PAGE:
Making Neighbourhoods more Neighbourly – Talk the Walk

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Date(s) - 06/04/2011
4:30 pm - 7:15 pm

South London Gallery


The theme for our meeting on Wednesday 6 April was “Making neighbourhoods more neighbourly”. This event was co-hosted by Rethinking Cities and PLAYLINK .

It was an event in two parts: a Walkshop from 3.00pm – 5.00pm Meeting at Denmark Hill Station and a Talk the Walk from 5.00pm – 7.30pm at the Clore Studio at the South London Gallery London SE5 8UH.


Informal social neighbourliness, a sense of ease across generations, are qualities too infrequently associated with inner city or suburban neighbourhoods.  Why should this be so?  We believe that the local outdoors can and should allow for fun and the easy inter-play between generations.  Why is this not happening as often as we think it should? If we can imagine – and wish for – a playable and walkable neighbourhood, what needs to be done to make this a reality?


Walkshop: A 90 minute walk from Denmark Hill rail station to the South London Gallery, participants were asked to note their discoveries and recommendations and be prepared to share them once they arrivea at the Clore Studio at the South London Gallery at the end of the walk. A group of 8 used Ruskin Walk passports to help prompt discussion – these are created by local artist, Martin Fidler. Others followed a route devised by NG Bristow, a local filmmaker who developed an intriguing screenplay and treatment (soundtrack music composed by Stephen Murphy) for a walk through this neighbourhood.


Talk the Walk: Included two participatory workshops, one to determine the positives and negatives to neighbourhoods and one to determine the barriers that need to be overcome to make neighbourhoods more neighbourly – you can download details here. To stimulate discussion further, contributions were invited from three local artists, Martin Fidler (visual artist), NG Bristow(filmmaker) and Carlos Cortes (choreographer). These workshops were followed by presentations from:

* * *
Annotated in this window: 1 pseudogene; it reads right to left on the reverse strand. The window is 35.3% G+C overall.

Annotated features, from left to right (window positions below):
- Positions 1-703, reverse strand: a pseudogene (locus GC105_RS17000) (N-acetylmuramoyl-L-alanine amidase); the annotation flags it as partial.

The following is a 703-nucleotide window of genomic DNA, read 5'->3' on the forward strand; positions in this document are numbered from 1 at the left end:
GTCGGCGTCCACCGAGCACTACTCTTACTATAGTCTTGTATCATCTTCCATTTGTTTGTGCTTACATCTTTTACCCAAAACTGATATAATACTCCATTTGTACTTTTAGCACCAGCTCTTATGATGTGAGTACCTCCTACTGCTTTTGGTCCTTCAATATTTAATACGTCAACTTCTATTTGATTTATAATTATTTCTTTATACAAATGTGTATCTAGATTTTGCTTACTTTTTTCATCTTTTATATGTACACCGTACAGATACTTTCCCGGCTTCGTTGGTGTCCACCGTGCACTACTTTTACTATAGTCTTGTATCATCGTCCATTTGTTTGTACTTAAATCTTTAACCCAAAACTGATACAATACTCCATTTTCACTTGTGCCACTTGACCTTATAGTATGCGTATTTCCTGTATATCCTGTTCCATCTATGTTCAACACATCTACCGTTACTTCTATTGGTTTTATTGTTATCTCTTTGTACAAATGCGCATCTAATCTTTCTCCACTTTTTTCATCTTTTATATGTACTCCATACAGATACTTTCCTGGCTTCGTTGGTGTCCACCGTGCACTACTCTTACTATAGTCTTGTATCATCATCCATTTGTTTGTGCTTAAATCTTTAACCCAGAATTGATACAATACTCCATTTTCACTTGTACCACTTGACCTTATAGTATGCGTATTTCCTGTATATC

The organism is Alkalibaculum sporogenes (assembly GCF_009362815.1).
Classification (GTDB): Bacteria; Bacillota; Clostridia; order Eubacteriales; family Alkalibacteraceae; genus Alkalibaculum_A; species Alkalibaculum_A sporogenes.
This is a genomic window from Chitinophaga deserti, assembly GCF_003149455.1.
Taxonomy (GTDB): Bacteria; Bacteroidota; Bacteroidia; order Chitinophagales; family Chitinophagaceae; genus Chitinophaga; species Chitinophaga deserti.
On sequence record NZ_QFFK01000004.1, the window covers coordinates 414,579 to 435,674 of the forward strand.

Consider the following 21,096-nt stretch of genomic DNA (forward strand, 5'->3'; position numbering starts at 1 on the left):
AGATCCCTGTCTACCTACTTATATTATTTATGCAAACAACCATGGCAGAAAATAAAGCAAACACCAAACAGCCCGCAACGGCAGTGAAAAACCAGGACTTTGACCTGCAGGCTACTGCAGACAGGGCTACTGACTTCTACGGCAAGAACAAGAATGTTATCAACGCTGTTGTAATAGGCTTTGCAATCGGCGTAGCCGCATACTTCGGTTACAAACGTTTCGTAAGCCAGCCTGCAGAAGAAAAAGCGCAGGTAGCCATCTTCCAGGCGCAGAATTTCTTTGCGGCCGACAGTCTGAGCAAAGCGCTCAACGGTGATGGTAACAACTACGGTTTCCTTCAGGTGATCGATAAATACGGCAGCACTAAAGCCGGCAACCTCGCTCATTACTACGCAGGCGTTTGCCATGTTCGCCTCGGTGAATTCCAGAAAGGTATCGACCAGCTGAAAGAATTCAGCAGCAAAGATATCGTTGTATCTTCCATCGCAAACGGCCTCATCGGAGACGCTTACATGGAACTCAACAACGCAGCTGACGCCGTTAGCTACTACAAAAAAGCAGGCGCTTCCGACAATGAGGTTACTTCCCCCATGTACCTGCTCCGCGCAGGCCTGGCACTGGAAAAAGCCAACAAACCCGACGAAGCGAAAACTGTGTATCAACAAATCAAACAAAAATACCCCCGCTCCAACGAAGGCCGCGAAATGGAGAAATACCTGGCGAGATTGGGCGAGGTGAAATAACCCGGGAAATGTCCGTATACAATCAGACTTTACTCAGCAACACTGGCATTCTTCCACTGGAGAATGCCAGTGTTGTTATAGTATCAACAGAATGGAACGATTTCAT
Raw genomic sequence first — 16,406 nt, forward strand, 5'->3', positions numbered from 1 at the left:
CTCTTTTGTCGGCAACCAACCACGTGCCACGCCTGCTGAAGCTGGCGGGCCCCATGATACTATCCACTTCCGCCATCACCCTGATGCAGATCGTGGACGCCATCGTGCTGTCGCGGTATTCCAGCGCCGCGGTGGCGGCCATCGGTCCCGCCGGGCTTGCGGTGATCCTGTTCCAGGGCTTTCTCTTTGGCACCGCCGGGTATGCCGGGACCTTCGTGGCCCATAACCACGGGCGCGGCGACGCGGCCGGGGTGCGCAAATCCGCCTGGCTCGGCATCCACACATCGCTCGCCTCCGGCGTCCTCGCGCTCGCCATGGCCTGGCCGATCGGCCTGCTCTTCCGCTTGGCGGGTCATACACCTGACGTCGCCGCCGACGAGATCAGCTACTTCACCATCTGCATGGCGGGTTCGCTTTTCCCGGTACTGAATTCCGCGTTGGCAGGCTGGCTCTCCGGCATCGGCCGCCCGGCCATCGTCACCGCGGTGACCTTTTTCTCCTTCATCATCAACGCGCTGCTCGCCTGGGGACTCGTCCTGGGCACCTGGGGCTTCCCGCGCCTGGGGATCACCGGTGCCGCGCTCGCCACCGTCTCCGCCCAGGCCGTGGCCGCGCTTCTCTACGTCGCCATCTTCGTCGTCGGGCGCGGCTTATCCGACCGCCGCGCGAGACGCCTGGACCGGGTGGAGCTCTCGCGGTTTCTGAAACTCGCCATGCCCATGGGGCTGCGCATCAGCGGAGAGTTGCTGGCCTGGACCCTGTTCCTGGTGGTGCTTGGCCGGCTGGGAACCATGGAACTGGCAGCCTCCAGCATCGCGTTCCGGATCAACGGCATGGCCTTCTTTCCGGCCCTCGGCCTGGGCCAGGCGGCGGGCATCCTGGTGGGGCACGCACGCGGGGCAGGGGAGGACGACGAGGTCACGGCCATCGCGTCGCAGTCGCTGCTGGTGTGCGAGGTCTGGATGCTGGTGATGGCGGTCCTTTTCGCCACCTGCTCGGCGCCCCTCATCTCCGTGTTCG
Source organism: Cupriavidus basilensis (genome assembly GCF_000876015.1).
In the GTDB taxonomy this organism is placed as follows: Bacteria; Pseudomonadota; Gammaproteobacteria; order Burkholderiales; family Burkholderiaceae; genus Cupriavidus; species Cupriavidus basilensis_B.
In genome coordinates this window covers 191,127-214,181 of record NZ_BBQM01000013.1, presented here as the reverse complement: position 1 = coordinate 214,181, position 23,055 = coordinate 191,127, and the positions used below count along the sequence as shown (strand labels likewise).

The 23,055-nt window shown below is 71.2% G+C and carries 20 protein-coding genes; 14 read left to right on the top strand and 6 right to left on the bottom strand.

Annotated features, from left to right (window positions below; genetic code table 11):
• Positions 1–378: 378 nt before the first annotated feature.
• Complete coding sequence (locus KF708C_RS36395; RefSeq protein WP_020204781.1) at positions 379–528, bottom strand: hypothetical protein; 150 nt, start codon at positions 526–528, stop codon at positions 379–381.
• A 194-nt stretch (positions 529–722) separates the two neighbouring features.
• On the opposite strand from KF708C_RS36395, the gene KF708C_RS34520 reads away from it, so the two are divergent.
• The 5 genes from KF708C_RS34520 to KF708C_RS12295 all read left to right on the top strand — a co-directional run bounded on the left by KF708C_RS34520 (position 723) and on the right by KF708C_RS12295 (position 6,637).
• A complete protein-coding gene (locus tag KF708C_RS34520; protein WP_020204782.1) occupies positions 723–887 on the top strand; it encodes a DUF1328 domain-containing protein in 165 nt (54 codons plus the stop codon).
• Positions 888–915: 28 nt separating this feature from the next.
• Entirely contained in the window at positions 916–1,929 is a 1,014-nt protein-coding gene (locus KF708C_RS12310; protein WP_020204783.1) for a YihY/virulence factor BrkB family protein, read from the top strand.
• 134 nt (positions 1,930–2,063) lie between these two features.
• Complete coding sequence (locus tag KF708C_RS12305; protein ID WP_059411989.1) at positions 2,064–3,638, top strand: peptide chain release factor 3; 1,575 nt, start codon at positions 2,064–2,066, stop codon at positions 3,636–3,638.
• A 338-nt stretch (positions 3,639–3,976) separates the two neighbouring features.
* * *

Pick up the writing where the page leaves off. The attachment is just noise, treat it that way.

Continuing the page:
Gemma Phillips, Institute for Health and Human Development, University of East London – Measuring neighbourhoods for public health research

Liz Kessler – Neighbourliness is all about place

Alison Pearce, Greater London Authority – The Well London approach and how it has helped local residents deliver positive change in their neighbourhoods.

Matt Shaw – Using play and creativity to assess children’s needs within a community.

Chris Speirs, British Trust for Conservation Volunteers – Green Gyms


Bernard Spiegal from PLAYLINK drew the event to a close with a summation of the discussions.

Download a list of the participants and view a gallery of photographs from the event. Participants were also invited to write on post it notes 3 things they would take away from the event – you can download these comments here.


Interesting and pertinent links:

DIY Happiness was featured in the Guardian Society pages on 6 April, and Sherry Clark, the project coordinator is participating in our event.

Read a recent report from PLAYLINK on Neighbourhliness and the outdoors.

Any anti-social behaviour in your neighbourhood? How about an ASBO app for your Smartphone:

Talk the Walk: Networking events for people promoting vibrant walkable neighbourhoods.

The format of a Talk the Walk event is fairly straightforward:

  • Meet up, and go on a walk
  • Mix and Mingle
  • Listen to a 3-5 minute presentation – up to 16 at any event – (let us know if you have something you want to talk about).
  • Ask questions – Share ideas – Create an action plan

Talk the Walk offers any participant the opportunity to speak to the whole group. The more speakers there are the less time each is given to speak.

Each Talk the Walk has a definite theme; themes have included: physical activity; emotional well-being and public space; animating public space; workplace health, retrofitting for walking; and children, play and independent mobility.

Bringing professionals from different fields together to promote walking is key to Talk the Walk, and in trying to achieve this and to keep costs to a minimum we have co-hosted Talk the Walks, with the Urban Design Group at the Arts Council, with Groundwork London, with Play England, with the London Borough of Bromley and with NHS Greenwich.  We are always keen to hear from other organisations that can offer us a venue that accommodates 40 people.

You can read about previous Talk the Walks on this wiki and find out what participants think about them.

Go to Get in Touch page to register your interest in a Talk the Walk or other Talkshops we offer form.